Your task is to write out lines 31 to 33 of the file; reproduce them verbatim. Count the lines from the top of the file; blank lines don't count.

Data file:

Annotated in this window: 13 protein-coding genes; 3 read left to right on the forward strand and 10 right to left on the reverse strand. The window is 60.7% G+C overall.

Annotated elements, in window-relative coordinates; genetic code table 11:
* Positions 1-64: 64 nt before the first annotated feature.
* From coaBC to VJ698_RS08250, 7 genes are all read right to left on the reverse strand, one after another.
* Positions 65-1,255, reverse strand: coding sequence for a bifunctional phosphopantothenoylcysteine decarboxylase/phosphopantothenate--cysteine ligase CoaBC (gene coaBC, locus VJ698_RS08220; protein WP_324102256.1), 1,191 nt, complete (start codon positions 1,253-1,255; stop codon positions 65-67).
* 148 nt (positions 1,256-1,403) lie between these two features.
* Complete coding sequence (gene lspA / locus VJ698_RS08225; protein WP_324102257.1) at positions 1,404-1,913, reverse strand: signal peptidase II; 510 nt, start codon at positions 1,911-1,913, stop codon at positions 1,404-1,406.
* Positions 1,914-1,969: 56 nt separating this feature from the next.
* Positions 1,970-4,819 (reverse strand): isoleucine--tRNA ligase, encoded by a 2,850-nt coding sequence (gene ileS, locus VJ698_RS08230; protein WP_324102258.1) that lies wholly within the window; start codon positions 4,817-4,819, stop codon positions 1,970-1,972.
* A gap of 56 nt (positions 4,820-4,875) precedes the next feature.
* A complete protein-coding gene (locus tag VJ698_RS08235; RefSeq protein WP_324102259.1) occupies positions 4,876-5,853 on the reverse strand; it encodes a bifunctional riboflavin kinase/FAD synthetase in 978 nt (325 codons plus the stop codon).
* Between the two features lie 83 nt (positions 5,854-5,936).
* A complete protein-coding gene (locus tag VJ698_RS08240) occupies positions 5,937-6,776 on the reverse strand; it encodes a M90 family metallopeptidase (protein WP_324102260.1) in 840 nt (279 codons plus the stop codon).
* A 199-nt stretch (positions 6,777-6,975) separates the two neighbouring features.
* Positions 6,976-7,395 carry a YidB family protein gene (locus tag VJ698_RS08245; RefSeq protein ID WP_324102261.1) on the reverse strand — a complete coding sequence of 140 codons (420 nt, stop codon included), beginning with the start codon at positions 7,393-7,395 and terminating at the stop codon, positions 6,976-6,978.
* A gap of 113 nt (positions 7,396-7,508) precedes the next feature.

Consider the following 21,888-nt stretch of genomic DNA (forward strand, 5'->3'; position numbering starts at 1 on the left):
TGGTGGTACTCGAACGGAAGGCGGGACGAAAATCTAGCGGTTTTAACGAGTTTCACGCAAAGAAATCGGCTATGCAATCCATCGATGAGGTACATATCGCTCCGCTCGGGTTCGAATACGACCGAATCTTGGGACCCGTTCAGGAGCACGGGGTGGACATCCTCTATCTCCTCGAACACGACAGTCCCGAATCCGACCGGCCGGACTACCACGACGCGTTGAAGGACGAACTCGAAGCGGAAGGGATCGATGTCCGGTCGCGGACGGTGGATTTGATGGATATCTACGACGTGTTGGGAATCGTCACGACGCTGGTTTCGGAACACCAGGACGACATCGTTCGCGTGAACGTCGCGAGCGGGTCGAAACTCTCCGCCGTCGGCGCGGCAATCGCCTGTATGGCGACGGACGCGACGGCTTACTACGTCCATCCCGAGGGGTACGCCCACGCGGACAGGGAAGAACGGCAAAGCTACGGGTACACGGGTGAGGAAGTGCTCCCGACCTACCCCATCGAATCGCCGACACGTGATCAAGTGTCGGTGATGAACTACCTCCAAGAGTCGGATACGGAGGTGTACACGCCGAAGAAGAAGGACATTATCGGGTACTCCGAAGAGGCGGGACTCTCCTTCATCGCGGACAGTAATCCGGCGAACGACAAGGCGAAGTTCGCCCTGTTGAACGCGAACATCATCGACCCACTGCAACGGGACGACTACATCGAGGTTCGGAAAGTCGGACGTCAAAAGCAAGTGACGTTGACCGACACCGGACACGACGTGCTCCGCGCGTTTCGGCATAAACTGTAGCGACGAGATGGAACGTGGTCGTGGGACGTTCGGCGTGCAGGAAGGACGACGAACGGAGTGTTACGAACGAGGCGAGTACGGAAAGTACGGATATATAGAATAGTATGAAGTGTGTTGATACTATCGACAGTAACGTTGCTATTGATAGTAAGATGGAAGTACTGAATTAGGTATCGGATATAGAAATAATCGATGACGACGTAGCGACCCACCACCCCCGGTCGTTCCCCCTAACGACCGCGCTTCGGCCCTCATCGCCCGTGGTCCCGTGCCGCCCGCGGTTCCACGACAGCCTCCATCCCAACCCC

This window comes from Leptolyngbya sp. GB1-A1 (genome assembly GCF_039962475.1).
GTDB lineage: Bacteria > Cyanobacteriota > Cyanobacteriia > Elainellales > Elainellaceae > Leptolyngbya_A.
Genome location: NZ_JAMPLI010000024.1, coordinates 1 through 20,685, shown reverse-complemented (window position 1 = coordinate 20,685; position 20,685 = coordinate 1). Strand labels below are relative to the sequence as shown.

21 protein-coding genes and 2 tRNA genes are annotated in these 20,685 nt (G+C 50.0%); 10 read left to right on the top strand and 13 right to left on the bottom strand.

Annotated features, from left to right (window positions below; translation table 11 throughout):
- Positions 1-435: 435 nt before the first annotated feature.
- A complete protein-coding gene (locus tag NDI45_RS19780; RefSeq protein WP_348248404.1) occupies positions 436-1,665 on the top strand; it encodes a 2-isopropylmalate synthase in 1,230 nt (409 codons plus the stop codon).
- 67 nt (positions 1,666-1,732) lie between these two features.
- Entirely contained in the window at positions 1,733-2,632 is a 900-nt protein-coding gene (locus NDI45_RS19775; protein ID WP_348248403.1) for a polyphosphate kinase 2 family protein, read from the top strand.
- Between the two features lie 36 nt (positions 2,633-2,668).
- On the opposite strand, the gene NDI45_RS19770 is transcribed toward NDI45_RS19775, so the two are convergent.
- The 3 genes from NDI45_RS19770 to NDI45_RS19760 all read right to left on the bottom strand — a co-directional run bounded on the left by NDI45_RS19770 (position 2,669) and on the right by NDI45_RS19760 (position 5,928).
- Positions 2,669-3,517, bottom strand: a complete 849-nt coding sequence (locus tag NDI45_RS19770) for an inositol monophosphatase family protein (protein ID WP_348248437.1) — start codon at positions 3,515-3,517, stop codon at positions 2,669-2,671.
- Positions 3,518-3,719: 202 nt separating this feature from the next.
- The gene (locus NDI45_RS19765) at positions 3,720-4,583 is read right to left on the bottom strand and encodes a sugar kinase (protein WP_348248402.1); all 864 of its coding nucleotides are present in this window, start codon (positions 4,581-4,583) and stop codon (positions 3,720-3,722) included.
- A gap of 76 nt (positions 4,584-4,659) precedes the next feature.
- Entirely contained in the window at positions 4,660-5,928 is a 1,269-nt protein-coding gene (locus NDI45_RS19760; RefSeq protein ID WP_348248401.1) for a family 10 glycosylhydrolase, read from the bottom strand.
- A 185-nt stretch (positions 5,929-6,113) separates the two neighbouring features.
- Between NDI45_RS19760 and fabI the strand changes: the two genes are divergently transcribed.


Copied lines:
- Positions 2,669-3,517, bottom strand: a complete 849-nt coding sequence (locus tag NDI45_RS19770) for an inositol monophosphatase family protein (protein ID WP_348248437.1) — start codon at positions 3,515-3,517, stop codon at positions 2,669-2,671.
- Positions 3,518-3,719: 202 nt separating this feature from the next.
- The gene (locus NDI45_RS19765) at positions 3,720-4,583 is read right to left on the bottom strand and encodes a sugar kinase (protein WP_348248402.1); all 864 of its coding nucleotides are present in this window, start codon (positions 4,581-4,583) and stop codon (positions 3,720-3,722) included.